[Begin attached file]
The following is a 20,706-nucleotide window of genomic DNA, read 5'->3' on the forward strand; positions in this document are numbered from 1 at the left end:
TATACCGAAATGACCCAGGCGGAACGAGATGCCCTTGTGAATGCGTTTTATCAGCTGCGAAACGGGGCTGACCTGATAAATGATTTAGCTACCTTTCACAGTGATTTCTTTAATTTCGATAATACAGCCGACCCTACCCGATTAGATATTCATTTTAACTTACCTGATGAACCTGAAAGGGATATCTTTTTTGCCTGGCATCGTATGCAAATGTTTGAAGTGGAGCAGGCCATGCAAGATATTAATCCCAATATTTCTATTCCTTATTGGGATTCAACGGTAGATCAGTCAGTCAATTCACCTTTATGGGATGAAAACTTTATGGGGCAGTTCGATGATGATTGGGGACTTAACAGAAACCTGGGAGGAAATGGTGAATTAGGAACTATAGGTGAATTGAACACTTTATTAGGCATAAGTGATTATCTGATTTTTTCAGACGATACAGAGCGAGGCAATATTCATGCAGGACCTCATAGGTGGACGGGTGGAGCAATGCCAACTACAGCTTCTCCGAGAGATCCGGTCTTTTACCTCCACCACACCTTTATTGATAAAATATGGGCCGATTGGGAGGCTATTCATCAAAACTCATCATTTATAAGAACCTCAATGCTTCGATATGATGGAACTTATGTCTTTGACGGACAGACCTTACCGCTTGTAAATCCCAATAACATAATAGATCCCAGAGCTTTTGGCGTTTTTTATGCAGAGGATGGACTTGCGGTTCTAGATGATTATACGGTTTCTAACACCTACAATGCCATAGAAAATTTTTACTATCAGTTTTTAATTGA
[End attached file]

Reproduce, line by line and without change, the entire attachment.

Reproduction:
The following is a 20,706-nucleotide window of genomic DNA, read 5'->3' on the forward strand; positions in this document are numbered from 1 at the left end:
TATACCGAAATGACCCAGGCGGAACGAGATGCCCTTGTGAATGCGTTTTATCAGCTGCGAAACGGGGCTGACCTGATAAATGATTTAGCTACCTTTCACAGTGATTTCTTTAATTTCGATAATACAGCCGACCCTACCCGATTAGATATTCATTTTAACTTACCTGATGAACCTGAAAGGGATATCTTTTTTGCCTGGCATCGTATGCAAATGTTTGAAGTGGAGCAGGCCATGCAAGATATTAATCCCAATATTTCTATTCCTTATTGGGATTCAACGGTAGATCAGTCAGTCAATTCACCTTTATGGGATGAAAACTTTATGGGGCAGTTCGATGATGATTGGGGACTTAACAGAAACCTGGGAGGAAATGGTGAATTAGGAACTATAGGTGAATTGAACACTTTATTAGGCATAAGTGATTATCTGATTTTTTCAGACGATACAGAGCGAGGCAATATTCATGCAGGACCTCATAGGTGGACGGGTGGAGCAATGCCAACTACAGCTTCTCCGAGAGATCCGGTCTTTTACCTCCACCACACCTTTATTGATAAAATATGGGCCGATTGGGAGGCTATTCATCAAAACTCATCATTTATAAGAACCTCAATGCTTCGATATGATGGAACTTATGTCTTTGACGGACAGACCTTACCGCTTGTAAATCCCAATAACATAATAGATCCCAGAGCTTTTGGCGTTTTTTATGCAGAGGATGGACTTGCGGTTCTAGATGATTATACGGTTTCTAACACCTACAATGCCATAGAAAATTTTTACTATCAGTTTTTAATTGA